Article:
One of the ladies at church, after hearing A speak today, is going to give me some information on a Principle Approach. She's sending me an email with some information, but while I wait for that I thought I'd poke around online some to see what I can come up with. It looks interesting. This seems to be a main portal for this method.

Good thing the Little Monkey's so small. Plenty of time remains before the selection of a starting method is really critically important.

15 December 2006

Article: Homeschool Civics Lessons

California homeschoolers took an emotional roller coaster ride this spring and summer when Berkeley Unified School District officials made a bid to outlaw homeschooling in our state. The Berkeley bureaucrats' attempt to have the courts declare independent homeschooling illegal was stopped when an open minded District Attorney, willing to educate himself about the Education Code and listen to the rock solid legal reasoning of Attorney William Rogers, declined to prosecute "The Berkeley Four" for truancy.

This was, of course, a victory for homeschoolers, with the Education Establishment again being turned back in their endless assault on educational liberty. More importantly, however, it was a victory for all parents because without the growing homeschool movement and its clearly superior pedagogy, public schools would not be under such great pressure to address their worst failings...


Having worked in public schools - and with my Mother teaching in a pleasant kindergarten class not far from where I live, I am suspious of such sweeping classifications as "Educational Establishment," and yet there seems to be more than a grem of truth in her observations about government in general and our government in particular.

13 December 2006

Changing Focus

Monkey and DaddyWith the birth of my son in September of this year, there is a new focus in my life. I find that much my interest and energy is consumed in making sure that his needs are met now, and in ensuring that I will be able to meet his needs in the future. After a whole lot of discussion, his Dad and I have determined that homeschooling will best meet our Little Monkey's needs. I've decided to change the focus of this blog as well, from a general sampling of whatever happens to catch my attention to one more focused on my thoughts and experiences as a homeschooling Mama.

There's a lot of interesting information out there on homeschooling. How to do it, why to do it, when to do it, what you need to have (or don't need to have) to do it. Around here Kindergarten is not compulsory, so Monkey doesn't actually have to begin his "education" until he's nearly seven years old (because of when his birthday is). However, between now and then there is a large amount of learning... sitting, standing, putting on clothes, speaking, tying shoes, letters, numbers... many many things to learn. It seems to me that it would be ideal to move seamlessly from these very basic skills into more "school-like" topics. Certainly he will have many stories read to him. Hippos Go Berserk by Sandra Boynton actually captured and held his attention yesterday, long enough to read the whole story, with him actually looking at the pictures. I anticipate that he will have a natural curiosity about the way that letters go together to make words and suddenly one day we'll realize he's reading.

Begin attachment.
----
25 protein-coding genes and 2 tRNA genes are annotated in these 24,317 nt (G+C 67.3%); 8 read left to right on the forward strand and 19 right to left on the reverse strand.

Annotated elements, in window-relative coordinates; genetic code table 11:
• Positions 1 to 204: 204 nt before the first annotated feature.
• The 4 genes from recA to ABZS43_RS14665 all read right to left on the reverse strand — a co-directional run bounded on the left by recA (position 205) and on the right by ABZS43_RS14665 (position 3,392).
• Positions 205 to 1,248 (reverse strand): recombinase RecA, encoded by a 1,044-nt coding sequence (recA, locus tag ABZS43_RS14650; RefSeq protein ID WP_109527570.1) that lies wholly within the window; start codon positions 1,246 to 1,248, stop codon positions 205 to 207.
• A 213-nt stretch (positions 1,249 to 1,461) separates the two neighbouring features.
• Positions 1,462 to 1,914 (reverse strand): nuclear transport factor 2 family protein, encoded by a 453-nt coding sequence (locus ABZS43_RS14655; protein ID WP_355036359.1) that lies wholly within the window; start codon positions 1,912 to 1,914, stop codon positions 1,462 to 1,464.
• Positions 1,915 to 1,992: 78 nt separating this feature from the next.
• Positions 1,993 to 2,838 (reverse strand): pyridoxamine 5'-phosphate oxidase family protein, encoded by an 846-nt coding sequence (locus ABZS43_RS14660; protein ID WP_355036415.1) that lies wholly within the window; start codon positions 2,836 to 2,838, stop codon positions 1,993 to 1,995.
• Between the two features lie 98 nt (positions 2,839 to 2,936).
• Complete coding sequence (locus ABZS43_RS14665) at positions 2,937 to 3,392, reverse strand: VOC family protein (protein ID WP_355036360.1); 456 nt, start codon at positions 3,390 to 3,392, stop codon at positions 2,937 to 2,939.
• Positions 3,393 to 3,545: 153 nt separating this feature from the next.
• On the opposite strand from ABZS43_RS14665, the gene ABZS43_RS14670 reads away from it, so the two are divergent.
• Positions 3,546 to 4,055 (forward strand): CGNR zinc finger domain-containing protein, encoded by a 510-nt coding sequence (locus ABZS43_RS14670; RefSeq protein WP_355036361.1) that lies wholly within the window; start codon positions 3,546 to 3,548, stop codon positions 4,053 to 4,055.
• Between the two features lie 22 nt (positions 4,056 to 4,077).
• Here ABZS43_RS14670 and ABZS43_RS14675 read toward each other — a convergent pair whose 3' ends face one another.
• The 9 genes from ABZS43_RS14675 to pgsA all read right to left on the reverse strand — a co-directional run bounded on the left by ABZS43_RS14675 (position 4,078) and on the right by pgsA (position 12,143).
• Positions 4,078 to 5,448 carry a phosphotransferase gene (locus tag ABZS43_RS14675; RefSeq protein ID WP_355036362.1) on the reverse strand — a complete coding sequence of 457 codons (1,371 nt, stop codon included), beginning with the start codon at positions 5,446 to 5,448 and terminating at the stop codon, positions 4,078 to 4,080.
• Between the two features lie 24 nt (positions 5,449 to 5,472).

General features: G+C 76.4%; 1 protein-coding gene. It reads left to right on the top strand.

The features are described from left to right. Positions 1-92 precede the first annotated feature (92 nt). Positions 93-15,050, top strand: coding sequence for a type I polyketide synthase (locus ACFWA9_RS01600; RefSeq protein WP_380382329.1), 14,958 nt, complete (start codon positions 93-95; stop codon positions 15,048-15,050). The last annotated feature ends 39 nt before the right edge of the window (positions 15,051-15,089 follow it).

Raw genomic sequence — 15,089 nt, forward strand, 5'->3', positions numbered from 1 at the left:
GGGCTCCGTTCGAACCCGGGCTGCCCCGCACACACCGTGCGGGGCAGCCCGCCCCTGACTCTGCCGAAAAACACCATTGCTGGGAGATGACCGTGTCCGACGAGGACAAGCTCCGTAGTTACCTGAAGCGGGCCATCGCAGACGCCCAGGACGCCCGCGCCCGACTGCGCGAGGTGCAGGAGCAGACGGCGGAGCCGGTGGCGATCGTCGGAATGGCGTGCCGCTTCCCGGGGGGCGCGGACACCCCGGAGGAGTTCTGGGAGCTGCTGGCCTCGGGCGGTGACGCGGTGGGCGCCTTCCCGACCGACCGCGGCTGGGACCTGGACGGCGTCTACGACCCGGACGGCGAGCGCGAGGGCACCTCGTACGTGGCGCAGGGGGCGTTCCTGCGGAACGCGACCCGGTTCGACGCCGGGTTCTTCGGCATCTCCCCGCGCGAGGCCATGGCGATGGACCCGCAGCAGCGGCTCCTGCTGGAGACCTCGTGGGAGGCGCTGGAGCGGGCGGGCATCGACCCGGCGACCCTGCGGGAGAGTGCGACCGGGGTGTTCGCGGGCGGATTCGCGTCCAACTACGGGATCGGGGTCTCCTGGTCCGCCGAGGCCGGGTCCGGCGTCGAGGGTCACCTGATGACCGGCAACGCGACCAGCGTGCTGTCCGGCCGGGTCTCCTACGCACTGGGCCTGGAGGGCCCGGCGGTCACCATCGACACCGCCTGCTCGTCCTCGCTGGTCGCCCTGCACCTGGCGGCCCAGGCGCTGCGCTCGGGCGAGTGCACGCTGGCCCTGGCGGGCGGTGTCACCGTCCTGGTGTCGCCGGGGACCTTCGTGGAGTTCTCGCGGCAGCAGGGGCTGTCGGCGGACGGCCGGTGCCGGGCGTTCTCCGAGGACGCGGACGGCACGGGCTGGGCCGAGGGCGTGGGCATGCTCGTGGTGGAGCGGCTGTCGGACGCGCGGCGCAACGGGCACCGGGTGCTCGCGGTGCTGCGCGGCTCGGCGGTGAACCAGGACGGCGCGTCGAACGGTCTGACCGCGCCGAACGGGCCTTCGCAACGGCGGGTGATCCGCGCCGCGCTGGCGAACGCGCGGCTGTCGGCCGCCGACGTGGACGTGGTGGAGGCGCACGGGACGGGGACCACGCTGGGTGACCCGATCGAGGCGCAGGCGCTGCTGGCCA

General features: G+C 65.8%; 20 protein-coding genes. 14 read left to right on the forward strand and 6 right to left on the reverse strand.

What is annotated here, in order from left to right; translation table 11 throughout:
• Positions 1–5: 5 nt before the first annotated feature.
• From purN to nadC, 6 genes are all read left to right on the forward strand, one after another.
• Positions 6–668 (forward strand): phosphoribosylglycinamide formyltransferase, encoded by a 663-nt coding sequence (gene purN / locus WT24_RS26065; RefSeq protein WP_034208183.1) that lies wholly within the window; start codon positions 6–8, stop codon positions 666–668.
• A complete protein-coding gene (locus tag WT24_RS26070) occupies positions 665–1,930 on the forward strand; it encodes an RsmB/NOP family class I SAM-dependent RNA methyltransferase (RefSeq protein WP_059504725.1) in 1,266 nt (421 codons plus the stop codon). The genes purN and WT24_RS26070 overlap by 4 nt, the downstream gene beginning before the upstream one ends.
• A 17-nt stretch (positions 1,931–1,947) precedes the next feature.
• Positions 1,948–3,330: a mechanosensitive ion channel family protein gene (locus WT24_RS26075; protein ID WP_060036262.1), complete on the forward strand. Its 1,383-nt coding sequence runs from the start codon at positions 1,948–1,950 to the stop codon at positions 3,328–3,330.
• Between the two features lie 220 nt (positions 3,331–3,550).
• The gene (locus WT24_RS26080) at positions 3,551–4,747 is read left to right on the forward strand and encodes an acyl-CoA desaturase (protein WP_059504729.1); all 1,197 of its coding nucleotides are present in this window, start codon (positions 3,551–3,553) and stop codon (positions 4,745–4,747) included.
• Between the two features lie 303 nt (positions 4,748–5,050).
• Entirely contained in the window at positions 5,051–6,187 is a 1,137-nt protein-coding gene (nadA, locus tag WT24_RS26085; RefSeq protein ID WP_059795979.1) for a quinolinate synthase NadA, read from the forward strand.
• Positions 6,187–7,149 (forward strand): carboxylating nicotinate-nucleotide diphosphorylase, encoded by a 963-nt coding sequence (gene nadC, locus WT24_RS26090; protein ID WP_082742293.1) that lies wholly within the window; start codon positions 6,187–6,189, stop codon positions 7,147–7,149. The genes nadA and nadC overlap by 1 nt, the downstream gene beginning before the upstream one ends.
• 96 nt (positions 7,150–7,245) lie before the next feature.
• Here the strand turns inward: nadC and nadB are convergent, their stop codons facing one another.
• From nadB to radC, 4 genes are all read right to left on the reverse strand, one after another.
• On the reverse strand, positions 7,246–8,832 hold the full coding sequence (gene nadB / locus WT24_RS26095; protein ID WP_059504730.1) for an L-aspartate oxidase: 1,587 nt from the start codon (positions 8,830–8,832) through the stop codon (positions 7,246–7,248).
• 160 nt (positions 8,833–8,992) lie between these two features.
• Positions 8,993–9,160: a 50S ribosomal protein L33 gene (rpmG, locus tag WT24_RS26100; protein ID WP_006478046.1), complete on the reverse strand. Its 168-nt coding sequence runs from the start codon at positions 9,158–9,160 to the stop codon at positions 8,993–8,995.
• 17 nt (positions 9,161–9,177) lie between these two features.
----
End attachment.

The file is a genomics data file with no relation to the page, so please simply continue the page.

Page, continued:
a happly Little Monkey I imagine that in the early days that numbers and Math will go much the same way. Really, in settings outside of school, Math is often well mixed with Reading. For instance, that same Hippos Go Berserk book we read yesterday is actually a counting book: it counts one to nine, then back to one again, introducing not only numbers, but different ways to organize them. Another fun counting book is Counting Cows by Woody Jackson, which also counts backwards. Not to mention the counting we do around the house in counting his feet when we put on his socks, the sets of sit ups or other exercises his Dad and I do, and whatever else we happen to be doing that presents an opportunity to offer him numbers.

In an effort to find out what is going on behind those awesome eyes of his, we plan to use sign language to give him expressive language sooner than what he will be able to manage with speech alone. One of my girlfriends (also a homeschooling Mama) recommended the Sign With Your Baby materials she used with her children - I bought her kit for a song at her yard sale last summer while I was still pregnant. After watching the video we've decided to go ahead with the program, with a slight modification: we're introducing a few signs now (he's almost 3 months) rather than waiting until he's 6 months old. We may have to wait a while before he produces any signs, but I don't think that any language acquisition is wasted. I'm not waiting until he is able to produce speech to speak to him, so I see no need to wait to sign.

PlaytimeFor right now, those are the activities that form the core of his "education," with one significant addition. I wear him in a MobyWrap a lot, so he spends a great deal of time in the thick of the activity, watching what I'm doing, and I often will give him a running commentary on what I'm doing, how I'm doing it, and why it's important enough to bother with. Keeping him in the wrap keeps him close enough that I can guess what he's looking at and tell him about it. Not to mention that it allows me to hold him virtually as much as I want to and still get most things done almost as quickly as I might if he were playing on the floor.